BassWestUSA - November/December, 2009, Page 65

ery boat on the market. Stone said that’s another place you can knock a few hundred off the price if you’re so inclined. “Everybody loves them, but to tell you the truth it’s the least reliable $400 option out there,” he said. “Instead, go to Advance The Original heavy living rubber jig Auto and you can get three carry chargers for $75 dollars each and you can transfer them from boat to boat.” He added that Bass- Cat offers another option that saves your battery charger from the pounding of rough water and long tows – a Lester charger that sits in your tow vehicle during the day and gets plugged into your front trolling motor receptacle at night. One option that has seemingly sprouted up on bass boats overnight is the Power Pole, a shallow-water anchoring system. Stone himself added this option at the midpoint of the 2009 Elite Series season. “If you’re a the die-hard bed fisherman, put one on,” Most popular jighead on market Stone said. “In that case you can skimp on a hydraulic jackplate for that.” But if you spend most of your time cranking and Caro- lina rigging offshore structure deeper than the Power Pole’s 8-foot reach, it’s a waste of a thousand bucks. If you fall into that latter category, for the rare times you do need something to hold you in place in shallow water, Stone says “a $350 Stiffy pushpole or a $20 anchor” will do.

There’s an old saying that the two happiest days of a boat owner’s life are the day he buys his vessel and the day he sells it. Whether or not that’s true is debatable, but on the purchase day BUCKEYELURES.COM you should keep both of them in mind. If there are options you know you want, buy them at the time of the initial purchase. “Most companies and dealers charge a one- time rigging fee,” Stone advised. “If you have to go back to the dealer, there’s an additional labor charge attached. If you order it up front, there’s a flat fee. It’s all-inclusive, whether you add one option or 101 options.” Stone recognized that color schemes are purely a matter of personal taste, and may be reflective of an angler’s personality or “personal brand.” Look at his Skeet Reese, for example: His yel- low and black boat (and matching jersey, rods and shoes) make a statement. You, however, may not be able to afford such a state- ment. If you know you’re going to sell the boat down the road, make sure that you don’t go hog wild unless you’re willing to take a risk. “Be careful with colors,” he said. “In my part of the country, you see a lot of white, navy and grays. Yellow was hot for 2 or 3 years, but now it’s cooled off and you can’t give one away.” If you purchase something off the wall, you may luck into a quick sale when you put it on the market, but you also run a chance that potential buyers will look elsewhere. Finally, while Stone is an unabashed proponent of BassCat’s products, he said that whether you’re a brand loyalist or a free agent, it can pay to see not only what colors sell in your region but also what brands of boats. If you drive a thousand miles to save some serious coin on a brand that isn’t locally popular, you might end up sacrificing an equal amount or more when you go to sell it down the road. “Do yourself a favor,” he implored. “Look at a four year old boat of whatever brand you like. What’s the resale value? If there’s a huge drop-off between new and used, it may not be such a bar- gain. Ours stays high.” If you’re going to keep the boat for a number of years, Stone recommended the installation of a keel protector. “If you’re look- ing for return on your investment in the long term that’s the deal,” he said. It may cost a few hundred dollars up front, but by avoiding a fiberglass job or two, you can make it up right there.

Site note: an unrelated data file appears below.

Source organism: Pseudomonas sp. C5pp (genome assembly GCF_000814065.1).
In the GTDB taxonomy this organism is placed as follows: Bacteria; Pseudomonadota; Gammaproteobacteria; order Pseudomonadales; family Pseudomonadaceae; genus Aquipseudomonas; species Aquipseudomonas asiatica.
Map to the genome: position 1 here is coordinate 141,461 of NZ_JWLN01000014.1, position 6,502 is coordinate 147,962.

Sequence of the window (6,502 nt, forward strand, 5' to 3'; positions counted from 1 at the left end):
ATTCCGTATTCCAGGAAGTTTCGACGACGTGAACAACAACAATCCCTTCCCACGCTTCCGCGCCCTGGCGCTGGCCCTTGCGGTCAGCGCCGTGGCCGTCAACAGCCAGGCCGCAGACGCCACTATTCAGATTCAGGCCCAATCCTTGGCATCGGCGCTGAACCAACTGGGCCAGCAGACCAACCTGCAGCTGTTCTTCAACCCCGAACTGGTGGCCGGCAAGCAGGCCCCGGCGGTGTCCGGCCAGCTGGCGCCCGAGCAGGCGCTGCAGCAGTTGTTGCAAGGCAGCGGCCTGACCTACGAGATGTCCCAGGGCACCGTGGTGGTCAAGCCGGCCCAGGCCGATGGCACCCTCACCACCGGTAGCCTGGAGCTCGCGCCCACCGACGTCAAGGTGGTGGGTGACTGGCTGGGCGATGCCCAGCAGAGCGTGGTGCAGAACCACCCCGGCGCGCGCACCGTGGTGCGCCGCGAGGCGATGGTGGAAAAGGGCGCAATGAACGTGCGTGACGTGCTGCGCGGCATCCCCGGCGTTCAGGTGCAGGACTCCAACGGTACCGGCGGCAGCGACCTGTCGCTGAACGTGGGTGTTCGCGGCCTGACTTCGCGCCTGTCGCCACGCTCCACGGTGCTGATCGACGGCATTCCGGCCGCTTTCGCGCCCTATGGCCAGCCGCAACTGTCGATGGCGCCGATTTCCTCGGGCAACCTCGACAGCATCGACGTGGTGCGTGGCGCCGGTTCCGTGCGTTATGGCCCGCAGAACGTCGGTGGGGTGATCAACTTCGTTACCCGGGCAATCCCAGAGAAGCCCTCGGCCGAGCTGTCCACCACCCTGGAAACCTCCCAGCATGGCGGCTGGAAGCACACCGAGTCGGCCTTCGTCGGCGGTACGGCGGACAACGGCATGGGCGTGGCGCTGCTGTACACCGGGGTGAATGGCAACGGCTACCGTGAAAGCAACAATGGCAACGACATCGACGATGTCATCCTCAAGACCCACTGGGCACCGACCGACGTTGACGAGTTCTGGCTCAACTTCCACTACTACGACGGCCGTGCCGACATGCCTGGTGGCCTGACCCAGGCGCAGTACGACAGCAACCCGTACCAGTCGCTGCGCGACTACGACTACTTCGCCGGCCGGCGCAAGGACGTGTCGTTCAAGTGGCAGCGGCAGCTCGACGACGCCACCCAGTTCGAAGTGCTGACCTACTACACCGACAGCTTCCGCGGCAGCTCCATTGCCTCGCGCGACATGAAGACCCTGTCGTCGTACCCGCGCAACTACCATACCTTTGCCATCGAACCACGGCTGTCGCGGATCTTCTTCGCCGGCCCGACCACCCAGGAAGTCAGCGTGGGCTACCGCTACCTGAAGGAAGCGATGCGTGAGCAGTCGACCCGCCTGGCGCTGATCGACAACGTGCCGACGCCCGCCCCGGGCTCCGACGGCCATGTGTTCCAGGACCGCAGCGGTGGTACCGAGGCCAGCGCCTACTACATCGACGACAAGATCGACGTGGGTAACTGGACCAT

buyinG and sellinG

One “You don’t want to be the guy on last way the water who spent too much,” you can he concluded. “And you certain- s a v e money ly don’t want to spend so much while that you have none left to fish.” still be- ing pre- pared for the problems that plague many boaters is to look to the used market for spare trolling motors and propellers. Instead of shelling out $800 to over $1,000 for a spare trolling motor that you hope will spend its whole life unused and $400-600 for a carbon copy of your prop, check EBay or your local marine dealer for reconditioned models or used ones. Ideally, these are just stop gap measures to help you survive a fishing day or the short period until you get your originals back from the shop. If it’s not 100% perfect, it’s not a huge deal, but the hundreds of dollars you can save may be. Ultimately, Stone’s advice is that you should “buy with the same guarded skepticism as when you buy a vehicle.” If you need a diesel engine in your truck to pull heavy loads, don’t be swayed by floor mats, rust proofing and drop-down DVD players when you hit the show room. If you’ll use them, fine – go ahead and get them. But don’t sacrifice what you need for bells and whistles that won’t help you do your job on the water. “You don’t want to be the guy on the water who spent too much,” he concluded. “And you certainly don’t want to spend so much that you have none left to fish.” bw

November/December 2009